BUTTEFLY PALMS AND HIDING FLOWERS ARE EXCELLENT IN COUNTERING FELLING AND GRIPPING ATTACKS
All attacks can be generalized into four categories:
When you can counter these archetypical attacks, you can counter all attacks. Striking is emphasized in Combat Sequences 1 to 8, kicking in Combat Sequences 9 to 12, and felling and gripping in Combat Sequences 13 to 16.
When you throw an opponent backward using “Fell Tree with Roots”, for example, you also grip his one arm under your elbow as well as his other shoulder with your other hand to prevent him striking you. When you trip your opponent using “Lead Horse Back to Stable” shown below, you grip his leading arm at his elbow and wrist with your both hands.
As you neutralize an opponent's felling techniques, you also neutralize his grips. “Double Butterflies Flying Together” and “Hiding Flowers in the Sleeves” are two excellent patterns to counter grips as well as felling attacks.
Grandmaster Wong attempts to throw Sifu Jamie to fall backward, but Sifu Jamie neutralizes the attack using Butterfly Palms. This pattern, “Double Butterflies Fly Together”, neutralizes both Grandmaster Wong's grips on Sifu Jamie's arm and shoulder as well as the felling attack.
Here is the initiator's mode of Combat Sequence 13 which incorporates the backward felling technique pattern by pattern. Notice that each movement is performed as a masterpiece, not to please spectators but to enhance good health, vitality, longevity and combat efficiency.
Here is the responder's mode of Combat Sequence 13, “Telling Tree with Roots”. The patterns came about as a result of actual combat movements, and kungfu sets came about when patterns and sequences are linked together. In other words, first we had random fighting movements, then we had patterns and sequences, and finally we had kungfu sets.
When an opponent attacks you with a “smooth step”, which means his leading hand and his front leg are on the same side, you may fell him using “Fell Tree with Roots”. But if he uses a “cross step”, which means that his leading hand and his front leg are on different sides, fell him with “Lead Horse Back to Stable”.
“Lead Horse Back to Stable” is demonstrated. “Qin-na” or gripping techniques are applied before felling your opponent. The felling technique here is tripping, i.e. placing your leg behind your opponent's leg to trip him to fall over.
Here is a counter against a tripping technique using “Lead Horse Back to Stable”. As an opponent places his leg behind yours, step over his leg, release his grip on your arm and strike him with “Precious Duck Swims through Lotus”.
Two factors are involved in countering “Lead Horse Back to Stable” -- overcoming the felling technique and overcoming the grip on the arm. Following the momentum of the attack, you circulate your arm to release the grip, using the pattern called “Hiding Flowers in the Sleeves”. You cover the opponent's hands and strike the opponent's dan tian with a level fist or a cup fist.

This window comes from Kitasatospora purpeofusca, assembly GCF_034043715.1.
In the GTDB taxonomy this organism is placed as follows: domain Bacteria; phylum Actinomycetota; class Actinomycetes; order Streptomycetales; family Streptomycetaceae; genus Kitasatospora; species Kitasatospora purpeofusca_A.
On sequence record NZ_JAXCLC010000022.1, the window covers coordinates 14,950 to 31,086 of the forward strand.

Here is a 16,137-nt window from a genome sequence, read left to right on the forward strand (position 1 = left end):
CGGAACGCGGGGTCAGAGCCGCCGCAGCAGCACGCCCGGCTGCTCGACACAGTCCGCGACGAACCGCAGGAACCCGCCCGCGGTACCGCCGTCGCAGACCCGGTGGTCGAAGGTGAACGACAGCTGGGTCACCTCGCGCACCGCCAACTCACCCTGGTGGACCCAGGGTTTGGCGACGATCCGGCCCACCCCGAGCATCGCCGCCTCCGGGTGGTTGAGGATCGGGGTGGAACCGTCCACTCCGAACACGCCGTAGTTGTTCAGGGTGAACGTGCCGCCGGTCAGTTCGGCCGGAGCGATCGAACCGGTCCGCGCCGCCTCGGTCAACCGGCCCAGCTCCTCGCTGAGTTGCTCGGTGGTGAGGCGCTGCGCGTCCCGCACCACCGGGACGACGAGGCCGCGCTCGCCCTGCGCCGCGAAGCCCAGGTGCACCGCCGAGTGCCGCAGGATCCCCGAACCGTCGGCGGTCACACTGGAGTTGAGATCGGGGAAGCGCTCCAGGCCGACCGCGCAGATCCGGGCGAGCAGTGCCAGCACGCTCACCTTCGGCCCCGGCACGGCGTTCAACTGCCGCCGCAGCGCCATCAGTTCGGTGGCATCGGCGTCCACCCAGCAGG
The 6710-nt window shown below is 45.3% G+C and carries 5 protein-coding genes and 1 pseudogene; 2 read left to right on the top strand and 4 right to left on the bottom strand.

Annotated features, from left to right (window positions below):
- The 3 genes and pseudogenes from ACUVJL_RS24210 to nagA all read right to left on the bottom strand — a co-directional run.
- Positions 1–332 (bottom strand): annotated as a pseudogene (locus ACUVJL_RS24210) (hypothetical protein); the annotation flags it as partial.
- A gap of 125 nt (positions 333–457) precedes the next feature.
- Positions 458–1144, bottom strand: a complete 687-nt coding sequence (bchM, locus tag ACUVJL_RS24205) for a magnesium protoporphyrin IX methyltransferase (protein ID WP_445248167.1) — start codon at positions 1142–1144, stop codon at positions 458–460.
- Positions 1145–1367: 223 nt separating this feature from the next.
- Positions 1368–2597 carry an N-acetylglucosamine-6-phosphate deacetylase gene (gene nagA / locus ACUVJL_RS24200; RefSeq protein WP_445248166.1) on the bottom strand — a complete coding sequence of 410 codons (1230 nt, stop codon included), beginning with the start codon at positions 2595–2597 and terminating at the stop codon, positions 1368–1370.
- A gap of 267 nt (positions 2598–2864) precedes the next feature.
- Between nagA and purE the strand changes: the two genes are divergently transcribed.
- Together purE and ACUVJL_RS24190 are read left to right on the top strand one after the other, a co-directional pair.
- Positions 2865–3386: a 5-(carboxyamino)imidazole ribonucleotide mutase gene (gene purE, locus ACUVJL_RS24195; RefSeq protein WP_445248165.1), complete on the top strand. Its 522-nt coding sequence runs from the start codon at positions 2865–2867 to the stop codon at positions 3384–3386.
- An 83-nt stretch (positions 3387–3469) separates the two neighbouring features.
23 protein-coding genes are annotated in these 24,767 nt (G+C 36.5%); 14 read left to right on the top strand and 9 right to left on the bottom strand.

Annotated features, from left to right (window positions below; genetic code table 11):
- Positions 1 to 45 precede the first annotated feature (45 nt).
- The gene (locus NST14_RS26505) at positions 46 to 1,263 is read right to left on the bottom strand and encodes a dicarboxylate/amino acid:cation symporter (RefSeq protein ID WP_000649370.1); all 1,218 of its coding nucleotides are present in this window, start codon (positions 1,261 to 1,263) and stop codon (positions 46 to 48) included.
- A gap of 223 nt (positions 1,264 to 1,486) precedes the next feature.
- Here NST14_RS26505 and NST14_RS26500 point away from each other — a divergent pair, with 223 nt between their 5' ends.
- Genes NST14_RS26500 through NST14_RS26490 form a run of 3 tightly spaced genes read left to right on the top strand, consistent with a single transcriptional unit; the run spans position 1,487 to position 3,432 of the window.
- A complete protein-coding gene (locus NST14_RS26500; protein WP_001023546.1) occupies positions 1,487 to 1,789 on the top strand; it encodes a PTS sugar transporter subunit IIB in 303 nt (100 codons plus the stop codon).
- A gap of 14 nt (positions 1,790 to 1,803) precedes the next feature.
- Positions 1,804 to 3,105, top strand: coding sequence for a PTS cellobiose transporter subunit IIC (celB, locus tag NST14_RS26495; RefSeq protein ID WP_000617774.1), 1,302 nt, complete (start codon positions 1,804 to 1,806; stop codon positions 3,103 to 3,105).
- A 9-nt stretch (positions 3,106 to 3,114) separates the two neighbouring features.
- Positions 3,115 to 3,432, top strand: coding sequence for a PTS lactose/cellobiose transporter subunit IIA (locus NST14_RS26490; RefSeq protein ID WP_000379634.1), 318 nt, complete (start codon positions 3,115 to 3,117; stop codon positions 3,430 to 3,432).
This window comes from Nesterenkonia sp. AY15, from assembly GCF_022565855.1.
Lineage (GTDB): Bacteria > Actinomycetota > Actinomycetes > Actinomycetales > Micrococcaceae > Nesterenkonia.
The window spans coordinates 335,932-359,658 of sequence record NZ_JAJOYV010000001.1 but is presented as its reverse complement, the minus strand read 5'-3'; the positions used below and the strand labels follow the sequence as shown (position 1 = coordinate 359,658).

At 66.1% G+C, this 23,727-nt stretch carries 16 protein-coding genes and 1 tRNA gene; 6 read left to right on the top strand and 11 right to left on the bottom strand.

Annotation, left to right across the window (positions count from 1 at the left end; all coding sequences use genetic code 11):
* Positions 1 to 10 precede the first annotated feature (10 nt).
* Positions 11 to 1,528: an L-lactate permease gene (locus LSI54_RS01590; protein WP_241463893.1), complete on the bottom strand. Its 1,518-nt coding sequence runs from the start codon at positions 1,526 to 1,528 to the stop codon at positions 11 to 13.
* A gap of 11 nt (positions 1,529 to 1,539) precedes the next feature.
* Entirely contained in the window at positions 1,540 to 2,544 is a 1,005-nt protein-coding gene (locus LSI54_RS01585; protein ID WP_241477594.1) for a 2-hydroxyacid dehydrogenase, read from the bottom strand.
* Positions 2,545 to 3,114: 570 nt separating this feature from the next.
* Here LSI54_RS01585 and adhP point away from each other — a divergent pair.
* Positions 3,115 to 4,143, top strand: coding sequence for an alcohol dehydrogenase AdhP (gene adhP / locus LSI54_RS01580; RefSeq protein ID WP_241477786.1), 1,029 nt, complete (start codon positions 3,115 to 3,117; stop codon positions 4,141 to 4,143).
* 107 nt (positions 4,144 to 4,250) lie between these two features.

The various attacks and counters are now performed in one smooth flow, forming Combat Sequence 14. Indeed, when you are familiar with the individual patterns, the combat sequence should be performed smoothly and continuously as if the various patterns were one long pattern.
Review of the Intensive Shaolin Kungfu Course in Sabah in March 2007
- Overview 1 : The Fundamentals
- Overview 2 : The 16 Combat Sequences
- Overview 3 : Are They Performing Kungfu Dance?
- The Basics of Shaolin Kungfu Training
- Fundamental Combat Skills
- Defeat you Hand to your Opponent, Victory you Create Yourself
- Avoiding Disadvantages and Seeking Advantages
- Basic Principles and Tactics of Combat
- Skills derived from Sparring can be Rewardingly used in Daily Life
- Some Secrets in Practicing Genuine Kungfu
Various Ways to Move into an Opponent
- Applying Combat Sequences in Sparring
- Linking Sequences to be More Combat Efficient
- The Secrets of Continuous Cannons
- The Mechanics of Continuation
- Marvelous Techniques Beget Marvelous Techniques
- Perfecting Forms and Developing Force
- Applying Tactics in Combat
Objectives of Form Training in Solo
- Being Fluent in Kicking Techniques before Applying them in Combat
- Using Tactics in Kicking Attacks and Defences
- Different Levels of Sophistication in Sparring and Fighting
- The Legacy of Uncle Righteousness: Secret of Continuous Cannons and their Counters
Benefiting from the Experiences and Teachings of Past Masters
- Poetic Patterns Can be Very Deadly
- Moving Back One Step when in Diffiuclt Situations
- Linking Sequences to Form a Kungfu Set
- Felling Techniques in Kungfu are Different from Judo and Wrestling
- Butterfly Palms and Hiding Flowers are Excellent in Countering Felling and Gripping Attacks
Let Mercy Flow from the Hands
- Benefits of Solo Set Practice — Combat Sequences 13 to 16
- From Pre-Choice Sequences to Free Sparring
- Applying Shaolin Patterns Correctly and Spontaneously in Free Sparring
- Shaolin Kungfu against Boxing and Kick-Boxing
- Shaolin Counters against Wrestling Shoots
- The Secret of Grandmaster Ho Fatt Nam
- Why Shaolin Kungfu is Technically Faster than Boxing
- Shaolin Techniques, Tactics and Strategies against Boxing
- Revealing Secrets of Past Taijiquan Masters
- Overwhelming Opponents with Just One Pattern
- Poetry and Elegance in Effective Combat